Many pediatric vision problems and eye diseases can be corrected if detected and treated early. When it comes to your child’s eyes, high-quality pediatric ophthalmology care is of the utmost importance. Pediatric eye problems are often very different from adult eye diseases and pediatric ophthalmologists (eye doctors who are also surgeons) are specially trained to manage and treat children's eye conditions.
- amblyopia (lazy eye: with one weak eye and one strong one)
- blocked tear ducts and defects (from the ducts not forming correctly)
- glaucoma (damage to the optic nerve from a build-up of pressure in the eye)
- cataract (a clouding of the eye’s lens)
- eye injuries
- ptosis (drooping eyelid)
- refractive errors (nearsightedness, farsightedness, astigmatism)
- retinopathy of prematurity (a disease that occurs in premature babies and causes abnormal blood vessels to grow in the retina)
- retinoblastoma (a type of tumor involving the retina)
- retinitis pigmentosa (RP) and other retinal dystrophies (diseases that cause damage to the retina
- strabismus (wandering eye or “cross eyes”)
Children whose parents or siblings have eye conditions, such as strabismus or amblyopia, are more likely to have these eye disorders themselves, even if they don't have obvious signs of pediatric eye problems.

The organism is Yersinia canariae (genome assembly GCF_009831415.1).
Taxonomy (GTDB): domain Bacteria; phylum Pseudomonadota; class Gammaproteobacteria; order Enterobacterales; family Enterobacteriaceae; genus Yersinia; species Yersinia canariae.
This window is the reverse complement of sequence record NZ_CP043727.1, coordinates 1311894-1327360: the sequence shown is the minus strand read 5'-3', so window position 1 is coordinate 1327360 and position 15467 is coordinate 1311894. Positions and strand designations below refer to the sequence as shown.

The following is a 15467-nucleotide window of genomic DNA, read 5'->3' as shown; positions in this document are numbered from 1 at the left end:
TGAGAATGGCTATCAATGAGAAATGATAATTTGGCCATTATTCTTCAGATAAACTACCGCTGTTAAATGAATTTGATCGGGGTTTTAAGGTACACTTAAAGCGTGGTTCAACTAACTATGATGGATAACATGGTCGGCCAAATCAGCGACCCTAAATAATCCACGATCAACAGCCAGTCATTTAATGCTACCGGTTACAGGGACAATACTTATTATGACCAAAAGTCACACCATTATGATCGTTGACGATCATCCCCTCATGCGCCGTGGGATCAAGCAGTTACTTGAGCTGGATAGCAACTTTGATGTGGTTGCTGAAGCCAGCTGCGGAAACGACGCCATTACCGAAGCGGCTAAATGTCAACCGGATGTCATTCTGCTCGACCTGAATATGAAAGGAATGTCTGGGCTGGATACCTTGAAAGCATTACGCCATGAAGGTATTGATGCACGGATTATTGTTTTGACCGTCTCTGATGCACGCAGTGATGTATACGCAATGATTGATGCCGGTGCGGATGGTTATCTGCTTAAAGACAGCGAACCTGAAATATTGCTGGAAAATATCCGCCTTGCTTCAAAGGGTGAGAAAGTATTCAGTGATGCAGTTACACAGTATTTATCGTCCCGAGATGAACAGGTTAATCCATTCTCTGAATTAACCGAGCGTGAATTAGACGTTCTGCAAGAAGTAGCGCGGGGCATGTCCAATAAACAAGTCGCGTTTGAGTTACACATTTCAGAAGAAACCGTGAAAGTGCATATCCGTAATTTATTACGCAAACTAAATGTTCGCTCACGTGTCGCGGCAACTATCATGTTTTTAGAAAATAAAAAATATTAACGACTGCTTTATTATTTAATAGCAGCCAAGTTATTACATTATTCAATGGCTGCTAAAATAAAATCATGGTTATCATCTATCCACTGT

If your child has a certain medical condition such as diabetes, or a genetic disease like neurofibromatosis, it's a good idea to have regular pediatric eye exams with a pediatric ophthalmologist.
Early signs of serious pediatric eye problems, which should be evaluated by a doctor, include:
- poor vision
- eye pain
- changes in the shape or size of an eye
- crossed or wandering eyes
- abnormal appearance of the pupil of one or both eyes
Genetic conditions can often cause eye problems in children. In these cases, our pediatric ophthalmologists collaborate with multi-disciplinary Nemours teams who treat children with genetic syndromes.
If your child is healthy and has no known risk factors for pediatric eye problems, then age-appropriate screening examinations with your primary care provider should be sufficient. If further evaluations are indicated, your child can be referred to our ophthalmologists as needed.
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A to Z: Otorrhea
A to Z: Otorrhea
Otorrhea is discharge from the external part of the ear canal.
More to Know
Ear drainage can be serous (thin and watery), sanguineous (containing blood), or purulent (full of pus). It may or may not smell foul.
Vertigo, ear pain, fever, itching, ringing in the ear, and hearing loss are all symptoms that can accompany otorrhea.
Many things can cause fluid to drain from the ear. Most commonly, it occurs with swimmer's ear or when an ear infection leads to a perforated eardrum (with or without middle ear infection). Head injury can cause leaking of cerebrospinal fluid (the fluid that surrounds the brain and spinal cord). Head injury is a less common cause of otorrhea, but it is more serious and can be life threatening.
Keep in Mind
Because ear discharge has many origins, it's important to see a doctor to identify the cause so that it can be properly treated.
All A to Z dictionary entries are regularly reviewed by KidsHealth medical experts.
Date reviewed: April 28, 2017